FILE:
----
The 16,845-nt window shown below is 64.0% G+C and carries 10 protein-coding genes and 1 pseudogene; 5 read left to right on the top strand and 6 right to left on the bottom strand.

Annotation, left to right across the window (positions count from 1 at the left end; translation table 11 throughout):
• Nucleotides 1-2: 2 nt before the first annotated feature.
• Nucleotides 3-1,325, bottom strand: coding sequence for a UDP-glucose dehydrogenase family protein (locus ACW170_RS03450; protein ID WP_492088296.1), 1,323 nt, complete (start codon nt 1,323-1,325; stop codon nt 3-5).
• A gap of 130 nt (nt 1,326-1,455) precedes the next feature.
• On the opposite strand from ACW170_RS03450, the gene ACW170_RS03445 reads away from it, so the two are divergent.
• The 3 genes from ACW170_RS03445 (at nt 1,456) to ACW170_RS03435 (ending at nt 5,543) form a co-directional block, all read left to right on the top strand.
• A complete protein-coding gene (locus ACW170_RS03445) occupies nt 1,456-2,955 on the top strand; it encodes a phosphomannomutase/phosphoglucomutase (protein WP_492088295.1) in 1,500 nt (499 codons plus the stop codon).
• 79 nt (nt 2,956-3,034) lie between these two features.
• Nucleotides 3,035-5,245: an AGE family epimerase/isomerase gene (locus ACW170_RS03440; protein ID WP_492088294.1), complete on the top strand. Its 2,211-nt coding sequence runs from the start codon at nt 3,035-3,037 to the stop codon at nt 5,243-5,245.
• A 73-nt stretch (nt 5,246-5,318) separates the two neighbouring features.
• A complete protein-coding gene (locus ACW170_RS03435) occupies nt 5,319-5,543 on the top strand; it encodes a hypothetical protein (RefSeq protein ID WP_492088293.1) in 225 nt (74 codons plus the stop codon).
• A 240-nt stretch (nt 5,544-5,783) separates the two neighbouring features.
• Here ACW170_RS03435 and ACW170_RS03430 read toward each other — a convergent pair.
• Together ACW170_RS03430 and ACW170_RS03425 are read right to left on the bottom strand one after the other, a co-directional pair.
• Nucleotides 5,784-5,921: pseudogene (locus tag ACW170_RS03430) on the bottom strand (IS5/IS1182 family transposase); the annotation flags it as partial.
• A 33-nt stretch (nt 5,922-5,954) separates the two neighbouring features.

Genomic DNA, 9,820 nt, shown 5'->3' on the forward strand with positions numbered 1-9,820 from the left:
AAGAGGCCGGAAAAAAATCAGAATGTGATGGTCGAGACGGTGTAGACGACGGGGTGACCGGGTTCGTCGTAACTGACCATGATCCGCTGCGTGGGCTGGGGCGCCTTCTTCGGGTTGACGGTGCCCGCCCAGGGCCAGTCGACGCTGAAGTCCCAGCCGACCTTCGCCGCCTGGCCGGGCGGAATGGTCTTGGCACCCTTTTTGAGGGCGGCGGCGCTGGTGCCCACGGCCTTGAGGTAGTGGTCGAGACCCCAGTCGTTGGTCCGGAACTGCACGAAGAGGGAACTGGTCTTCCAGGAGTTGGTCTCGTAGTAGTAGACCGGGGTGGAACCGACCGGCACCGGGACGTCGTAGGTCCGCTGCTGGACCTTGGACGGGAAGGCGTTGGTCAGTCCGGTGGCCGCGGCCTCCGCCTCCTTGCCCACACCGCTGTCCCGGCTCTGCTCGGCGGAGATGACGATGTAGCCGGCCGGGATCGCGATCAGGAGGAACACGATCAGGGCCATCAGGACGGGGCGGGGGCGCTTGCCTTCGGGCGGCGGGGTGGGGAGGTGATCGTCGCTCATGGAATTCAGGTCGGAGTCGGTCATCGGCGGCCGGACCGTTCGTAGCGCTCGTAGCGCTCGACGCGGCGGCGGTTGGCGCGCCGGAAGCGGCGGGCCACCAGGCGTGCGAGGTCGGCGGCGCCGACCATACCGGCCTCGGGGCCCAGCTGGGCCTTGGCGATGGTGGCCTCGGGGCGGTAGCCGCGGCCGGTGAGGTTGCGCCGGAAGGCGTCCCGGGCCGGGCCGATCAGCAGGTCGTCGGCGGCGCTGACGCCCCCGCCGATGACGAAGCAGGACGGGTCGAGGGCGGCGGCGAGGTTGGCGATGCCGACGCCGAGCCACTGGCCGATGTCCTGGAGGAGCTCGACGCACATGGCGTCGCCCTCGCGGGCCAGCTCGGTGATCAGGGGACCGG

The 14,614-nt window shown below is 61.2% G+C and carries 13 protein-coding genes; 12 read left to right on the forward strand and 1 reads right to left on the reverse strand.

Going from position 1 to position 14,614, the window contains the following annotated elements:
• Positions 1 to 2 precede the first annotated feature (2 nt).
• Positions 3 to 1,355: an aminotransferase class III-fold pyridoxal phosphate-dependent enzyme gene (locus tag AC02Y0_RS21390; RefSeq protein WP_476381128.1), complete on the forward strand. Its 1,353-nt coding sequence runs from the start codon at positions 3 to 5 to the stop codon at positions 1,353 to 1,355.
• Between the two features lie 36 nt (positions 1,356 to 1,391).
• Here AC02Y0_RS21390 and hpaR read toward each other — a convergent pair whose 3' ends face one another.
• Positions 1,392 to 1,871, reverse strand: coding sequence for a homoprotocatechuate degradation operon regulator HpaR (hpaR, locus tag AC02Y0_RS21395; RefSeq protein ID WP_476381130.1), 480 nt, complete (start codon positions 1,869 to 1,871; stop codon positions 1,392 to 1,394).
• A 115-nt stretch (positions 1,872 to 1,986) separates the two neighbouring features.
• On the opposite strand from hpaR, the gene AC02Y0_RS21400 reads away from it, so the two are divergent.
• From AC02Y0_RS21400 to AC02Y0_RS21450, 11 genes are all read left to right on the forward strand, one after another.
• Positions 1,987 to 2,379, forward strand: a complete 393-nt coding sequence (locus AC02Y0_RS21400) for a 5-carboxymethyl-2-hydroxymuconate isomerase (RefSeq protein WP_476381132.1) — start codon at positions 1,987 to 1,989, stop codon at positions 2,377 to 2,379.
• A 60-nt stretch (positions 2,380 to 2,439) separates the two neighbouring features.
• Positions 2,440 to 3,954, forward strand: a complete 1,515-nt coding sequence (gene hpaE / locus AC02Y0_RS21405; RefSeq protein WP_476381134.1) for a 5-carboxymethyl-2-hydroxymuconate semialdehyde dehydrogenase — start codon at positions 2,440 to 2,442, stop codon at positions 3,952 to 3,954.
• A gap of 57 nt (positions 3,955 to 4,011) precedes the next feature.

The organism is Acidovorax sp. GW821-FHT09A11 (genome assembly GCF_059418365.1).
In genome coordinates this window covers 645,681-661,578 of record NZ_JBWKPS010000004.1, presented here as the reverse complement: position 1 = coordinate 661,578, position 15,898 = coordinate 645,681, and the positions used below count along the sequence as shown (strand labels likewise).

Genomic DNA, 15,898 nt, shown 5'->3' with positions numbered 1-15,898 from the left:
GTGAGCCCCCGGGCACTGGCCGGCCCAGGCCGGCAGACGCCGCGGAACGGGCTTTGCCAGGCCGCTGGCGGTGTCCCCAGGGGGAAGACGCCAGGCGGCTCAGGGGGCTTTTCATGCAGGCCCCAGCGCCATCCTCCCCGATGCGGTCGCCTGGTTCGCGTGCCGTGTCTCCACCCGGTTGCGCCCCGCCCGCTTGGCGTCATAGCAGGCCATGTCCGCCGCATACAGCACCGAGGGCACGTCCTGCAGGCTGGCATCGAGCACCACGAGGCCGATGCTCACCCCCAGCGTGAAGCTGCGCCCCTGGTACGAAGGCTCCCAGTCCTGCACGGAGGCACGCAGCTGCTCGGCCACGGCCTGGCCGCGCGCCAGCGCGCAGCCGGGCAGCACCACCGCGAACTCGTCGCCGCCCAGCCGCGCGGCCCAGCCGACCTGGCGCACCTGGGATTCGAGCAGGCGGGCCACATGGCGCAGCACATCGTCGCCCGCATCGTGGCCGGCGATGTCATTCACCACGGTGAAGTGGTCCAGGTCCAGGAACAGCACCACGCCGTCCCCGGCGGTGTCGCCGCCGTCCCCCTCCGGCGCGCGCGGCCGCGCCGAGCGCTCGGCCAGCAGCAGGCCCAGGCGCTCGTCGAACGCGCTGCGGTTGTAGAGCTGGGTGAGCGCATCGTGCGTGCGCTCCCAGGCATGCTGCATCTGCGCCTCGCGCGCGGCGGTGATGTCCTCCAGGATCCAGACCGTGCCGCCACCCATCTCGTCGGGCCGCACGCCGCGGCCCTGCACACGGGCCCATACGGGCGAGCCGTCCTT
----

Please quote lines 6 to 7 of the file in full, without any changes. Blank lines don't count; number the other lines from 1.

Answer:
• On the opposite strand from ACW170_RS03450, the gene ACW170_RS03445 reads away from it, so the two are divergent.
• The 3 genes from ACW170_RS03445 (at nt 1,456) to ACW170_RS03435 (ending at nt 5,543) form a co-directional block, all read left to right on the top strand.